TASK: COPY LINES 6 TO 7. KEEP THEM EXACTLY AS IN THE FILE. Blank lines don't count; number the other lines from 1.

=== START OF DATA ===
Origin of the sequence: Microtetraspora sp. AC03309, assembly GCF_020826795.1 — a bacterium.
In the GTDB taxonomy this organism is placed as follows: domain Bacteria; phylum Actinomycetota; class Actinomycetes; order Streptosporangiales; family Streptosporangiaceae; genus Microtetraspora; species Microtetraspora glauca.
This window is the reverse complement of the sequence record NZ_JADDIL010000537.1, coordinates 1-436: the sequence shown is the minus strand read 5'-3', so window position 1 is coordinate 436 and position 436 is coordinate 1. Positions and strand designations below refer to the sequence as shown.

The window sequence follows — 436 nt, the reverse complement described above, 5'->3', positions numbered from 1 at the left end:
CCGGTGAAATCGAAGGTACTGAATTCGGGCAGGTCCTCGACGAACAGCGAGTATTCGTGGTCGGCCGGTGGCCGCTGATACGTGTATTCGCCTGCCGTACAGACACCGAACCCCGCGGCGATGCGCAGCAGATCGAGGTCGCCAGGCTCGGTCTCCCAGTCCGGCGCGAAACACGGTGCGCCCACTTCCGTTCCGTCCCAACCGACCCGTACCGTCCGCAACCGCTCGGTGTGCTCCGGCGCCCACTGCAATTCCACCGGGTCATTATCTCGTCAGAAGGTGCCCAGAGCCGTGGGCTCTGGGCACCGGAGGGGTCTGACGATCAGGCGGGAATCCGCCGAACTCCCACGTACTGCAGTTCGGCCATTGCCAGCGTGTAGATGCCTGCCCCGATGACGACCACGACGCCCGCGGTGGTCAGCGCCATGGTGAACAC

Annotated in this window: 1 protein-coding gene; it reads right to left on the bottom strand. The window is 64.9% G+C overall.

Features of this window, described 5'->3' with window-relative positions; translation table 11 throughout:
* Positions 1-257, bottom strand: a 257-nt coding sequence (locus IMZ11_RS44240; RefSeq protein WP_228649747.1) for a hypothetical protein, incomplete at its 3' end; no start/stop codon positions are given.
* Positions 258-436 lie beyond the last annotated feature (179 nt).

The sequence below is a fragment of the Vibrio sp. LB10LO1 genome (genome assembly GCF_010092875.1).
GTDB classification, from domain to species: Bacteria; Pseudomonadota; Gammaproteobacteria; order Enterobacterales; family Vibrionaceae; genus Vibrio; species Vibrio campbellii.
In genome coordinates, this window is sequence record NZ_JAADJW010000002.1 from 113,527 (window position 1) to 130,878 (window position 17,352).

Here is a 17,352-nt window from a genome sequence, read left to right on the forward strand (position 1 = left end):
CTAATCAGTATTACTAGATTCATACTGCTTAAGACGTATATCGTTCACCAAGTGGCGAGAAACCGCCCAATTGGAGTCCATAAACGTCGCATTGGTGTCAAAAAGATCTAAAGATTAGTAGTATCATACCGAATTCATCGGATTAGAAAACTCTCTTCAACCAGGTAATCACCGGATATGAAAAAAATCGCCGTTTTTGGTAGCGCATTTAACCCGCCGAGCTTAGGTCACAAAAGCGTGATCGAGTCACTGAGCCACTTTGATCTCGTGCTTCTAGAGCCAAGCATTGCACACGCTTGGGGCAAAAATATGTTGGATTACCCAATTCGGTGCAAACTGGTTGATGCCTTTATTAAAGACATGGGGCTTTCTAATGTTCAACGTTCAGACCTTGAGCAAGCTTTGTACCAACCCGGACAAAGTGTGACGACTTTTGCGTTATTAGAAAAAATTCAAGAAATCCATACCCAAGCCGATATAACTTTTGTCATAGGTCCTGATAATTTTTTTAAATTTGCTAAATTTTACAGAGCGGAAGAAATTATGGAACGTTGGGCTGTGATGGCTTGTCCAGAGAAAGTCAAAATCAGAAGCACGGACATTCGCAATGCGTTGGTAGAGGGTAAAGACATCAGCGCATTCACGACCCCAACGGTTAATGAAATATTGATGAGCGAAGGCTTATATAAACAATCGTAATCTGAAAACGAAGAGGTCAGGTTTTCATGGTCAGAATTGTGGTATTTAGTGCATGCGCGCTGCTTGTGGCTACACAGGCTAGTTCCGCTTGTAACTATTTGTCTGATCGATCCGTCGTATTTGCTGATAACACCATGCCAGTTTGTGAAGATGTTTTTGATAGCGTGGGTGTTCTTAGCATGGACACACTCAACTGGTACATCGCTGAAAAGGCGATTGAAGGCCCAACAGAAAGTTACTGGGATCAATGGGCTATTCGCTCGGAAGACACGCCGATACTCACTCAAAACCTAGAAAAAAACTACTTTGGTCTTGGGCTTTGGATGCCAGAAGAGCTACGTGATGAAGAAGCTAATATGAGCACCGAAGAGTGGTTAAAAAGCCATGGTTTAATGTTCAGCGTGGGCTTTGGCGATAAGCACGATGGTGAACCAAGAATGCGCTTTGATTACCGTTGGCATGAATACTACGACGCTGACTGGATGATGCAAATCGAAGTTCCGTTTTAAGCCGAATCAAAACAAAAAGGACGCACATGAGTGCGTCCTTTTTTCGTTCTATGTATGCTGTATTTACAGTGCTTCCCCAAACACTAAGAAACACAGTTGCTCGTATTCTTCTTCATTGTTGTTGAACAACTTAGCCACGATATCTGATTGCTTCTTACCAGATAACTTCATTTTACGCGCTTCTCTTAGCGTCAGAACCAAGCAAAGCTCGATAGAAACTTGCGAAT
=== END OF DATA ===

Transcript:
Annotated in this window: 1 protein-coding gene; it reads right to left on the bottom strand. The window is 64.9% G+C overall.

Features of this window, described 5'->3' with window-relative positions; translation table 11 throughout: